Argonne Researchers: Tiny Magnetic Vortexes Could Be Game Changer for HPC Memory Technology – High Performance Computing News Analysis

Magnetic fields created by skyrmion in two-dimensional sheets of material composed of iron, germanium and tellurium. (credit: Argonne Lab)

Scientists from the United States Department of Energy (DO) Argonne National Laboratory is investigating the possibility that tiny magnetic vortices called “skyrmions,” which are magnetic vortices as tiny as billionths of a meter, could transform memory in future high-performance computers.

Skyrmions, say the Argonne researchers, display characteristics that could overcome the shortcomings of microscopic bar magnets, whose magnetic fields can each store one bit of memory as a zero or a one — the language of computers.

Why Skyrmions? We estimate that skyrmion’s energy efficiency could be 100 to 1000 times better than current memory in high-performance computers used in research,” said Arthur McCray, a Northwestern University graduate student who works in the materials science division of Argonne (msd extension).

Energy efficiency is essential for the next generation of microelectronics. Today’s microelectronics already account for a substantial fraction of world energy consumption and could consume almost 25% of it within the decade. More energy efficient electronics need to be found.

We still have a long way to go before skyrmions find their way into any future low-power computer memory,” said Charudatta Phatak, materials scientist and group leader in the msd extension.​However, this kind of radically new way of thinking about microelectronics is the key to next-generation devices.”

Skyrmions, unlike bar magnets, have potential for computers because, in McCray’s words, “The bar magnets in computer memory are like shoelaces tied in a single knot; it takes almost no energy to undo them. This means that any magnet bars that malfunction due to one outage will affect the others.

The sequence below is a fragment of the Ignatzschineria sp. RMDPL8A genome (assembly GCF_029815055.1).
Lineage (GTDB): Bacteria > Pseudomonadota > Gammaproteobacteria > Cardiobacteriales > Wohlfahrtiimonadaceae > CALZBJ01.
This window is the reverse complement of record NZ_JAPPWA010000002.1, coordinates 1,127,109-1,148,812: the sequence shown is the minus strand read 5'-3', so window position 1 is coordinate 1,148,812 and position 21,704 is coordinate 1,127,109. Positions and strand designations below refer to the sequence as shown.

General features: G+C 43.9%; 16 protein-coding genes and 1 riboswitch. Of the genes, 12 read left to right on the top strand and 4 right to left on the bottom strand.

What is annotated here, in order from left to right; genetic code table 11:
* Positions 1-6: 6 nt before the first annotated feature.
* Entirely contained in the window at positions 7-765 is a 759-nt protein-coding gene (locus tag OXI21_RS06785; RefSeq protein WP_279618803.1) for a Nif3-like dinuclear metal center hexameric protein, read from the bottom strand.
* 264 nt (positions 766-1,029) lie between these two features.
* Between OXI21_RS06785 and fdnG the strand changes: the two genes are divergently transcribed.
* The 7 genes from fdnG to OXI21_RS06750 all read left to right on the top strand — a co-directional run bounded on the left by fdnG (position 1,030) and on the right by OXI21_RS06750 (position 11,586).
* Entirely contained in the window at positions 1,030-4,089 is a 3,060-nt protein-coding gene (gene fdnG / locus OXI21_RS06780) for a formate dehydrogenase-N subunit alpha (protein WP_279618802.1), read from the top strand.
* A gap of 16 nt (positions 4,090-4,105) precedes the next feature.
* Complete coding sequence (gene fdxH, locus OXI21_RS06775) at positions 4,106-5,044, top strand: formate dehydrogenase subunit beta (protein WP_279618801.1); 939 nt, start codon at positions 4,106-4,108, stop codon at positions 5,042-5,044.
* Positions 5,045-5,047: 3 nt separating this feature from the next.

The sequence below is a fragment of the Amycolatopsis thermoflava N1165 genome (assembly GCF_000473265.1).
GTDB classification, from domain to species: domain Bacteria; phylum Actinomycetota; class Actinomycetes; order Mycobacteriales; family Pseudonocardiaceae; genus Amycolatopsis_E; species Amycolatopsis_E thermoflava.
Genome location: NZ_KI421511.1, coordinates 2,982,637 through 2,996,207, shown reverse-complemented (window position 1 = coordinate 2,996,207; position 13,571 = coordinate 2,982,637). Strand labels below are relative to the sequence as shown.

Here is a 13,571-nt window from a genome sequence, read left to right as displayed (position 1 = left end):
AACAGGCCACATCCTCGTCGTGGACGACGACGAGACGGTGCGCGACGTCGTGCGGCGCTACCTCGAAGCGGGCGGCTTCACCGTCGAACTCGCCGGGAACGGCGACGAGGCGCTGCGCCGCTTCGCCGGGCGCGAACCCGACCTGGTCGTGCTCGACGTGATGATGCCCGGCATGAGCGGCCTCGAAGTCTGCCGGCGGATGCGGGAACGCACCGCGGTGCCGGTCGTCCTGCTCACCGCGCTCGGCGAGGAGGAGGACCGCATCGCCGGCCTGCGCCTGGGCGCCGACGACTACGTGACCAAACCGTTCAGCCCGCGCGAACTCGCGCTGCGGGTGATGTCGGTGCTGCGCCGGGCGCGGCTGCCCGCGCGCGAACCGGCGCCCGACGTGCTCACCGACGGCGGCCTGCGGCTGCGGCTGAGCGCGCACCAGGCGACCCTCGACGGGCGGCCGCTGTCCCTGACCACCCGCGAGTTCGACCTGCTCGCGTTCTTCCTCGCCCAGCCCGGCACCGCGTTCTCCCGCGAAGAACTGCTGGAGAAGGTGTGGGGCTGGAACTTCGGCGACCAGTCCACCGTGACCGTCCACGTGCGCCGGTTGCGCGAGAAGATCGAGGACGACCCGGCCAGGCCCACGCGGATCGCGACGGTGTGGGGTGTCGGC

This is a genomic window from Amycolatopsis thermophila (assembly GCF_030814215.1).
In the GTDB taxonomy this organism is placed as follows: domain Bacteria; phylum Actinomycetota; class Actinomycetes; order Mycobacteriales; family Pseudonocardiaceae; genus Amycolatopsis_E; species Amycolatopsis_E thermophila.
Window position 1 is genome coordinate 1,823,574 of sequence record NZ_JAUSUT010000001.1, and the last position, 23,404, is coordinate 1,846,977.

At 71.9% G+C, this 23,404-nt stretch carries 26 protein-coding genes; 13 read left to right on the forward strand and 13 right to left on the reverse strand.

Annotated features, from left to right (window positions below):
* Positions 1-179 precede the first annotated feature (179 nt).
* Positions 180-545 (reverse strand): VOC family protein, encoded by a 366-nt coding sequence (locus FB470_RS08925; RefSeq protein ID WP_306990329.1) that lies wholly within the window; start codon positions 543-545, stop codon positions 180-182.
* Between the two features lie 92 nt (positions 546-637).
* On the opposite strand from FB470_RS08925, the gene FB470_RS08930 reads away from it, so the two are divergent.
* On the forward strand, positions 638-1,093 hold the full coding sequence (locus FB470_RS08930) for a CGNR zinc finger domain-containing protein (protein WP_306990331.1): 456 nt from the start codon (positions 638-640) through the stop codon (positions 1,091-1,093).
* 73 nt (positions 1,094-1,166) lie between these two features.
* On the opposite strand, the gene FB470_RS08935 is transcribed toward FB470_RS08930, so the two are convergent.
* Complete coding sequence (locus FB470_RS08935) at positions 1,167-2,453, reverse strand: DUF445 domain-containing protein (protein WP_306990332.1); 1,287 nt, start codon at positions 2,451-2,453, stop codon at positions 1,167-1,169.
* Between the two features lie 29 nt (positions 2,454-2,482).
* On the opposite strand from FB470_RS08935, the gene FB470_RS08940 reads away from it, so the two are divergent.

In contrast, skyrmions are like shoelaces tied in a double knot,” McCray said. “No matter how far you pull a strand, the shoelaces stay tied.” Skyrmions are therefore extremely stable to any break.

Another important feature is that scientists can control their behavior by changing the temperature or by applying an electric current.

Scientists have a lot to learn about the behavior of skyrmions under different conditions. To study them, the team led by Argonne developed an artificial intelligence (TO THE) program that works with a high-power electron microscope at the Center for Nanoscale Materials (CM extension), a DO User facility of the Office of Science in Argonne. The microscope can view skyrmions in samples at very low temperatures.

The team’s magnetic material is a mixture of iron, germanium and tellurium. In structure, this material is like a stack of paper with many sheets. A stack of such sheets contains many skyrmions, and a single sheet can be detached from the top and parsed into structures such as CM extension.

The CM extension electron microscope coupled with a form of TO THE called machine learning allowed us to visualize skyrmion sheets and their behavior at different temperatures,” said Yue Li, a postdoctoral fellow in msd extension.

Our most intriguing finding was that skyrmions are arranged in a highly ordered pattern at minus 60 degrees Fahrenheit and beyond,” Phatak said.​But as we cool the sample, the arrangement of the skyrmions changes. Like bubbles in beer foam, some skyrmions have grown larger, some smaller, some merged, and some vanished.

Changing groupings of skyrmion from highly ordered to messy with temperature from -92 F (204 kelvin) to -272 F (104 kelvin). The bright dots indicate the order. (credit Argonne National Lab)

At minus 270, the layer reached a state of nearly complete disorder, but order returned when the temperature returned to minus 60. This order-disorder transition with temperature change could be exploited in future microelectronics for storage of memory.

This research was supported by the DO Office of Basic Energy Sciences. The team’s machine learning program ran on supercomputing resources at the Argonne Leadership Computing Facility, a DO Facility for users of the Office of Science.

This research appeared in Nano Letters. In addition to Phatak, Li, and McCray, Argonne authors include Amanda K. Petford-Long, Daniel P. Phelan, and Xuedan Ma. Other authors include Rabindra Basnet, Krishna Pandey, and Jin Hu of the University of Arkansas.

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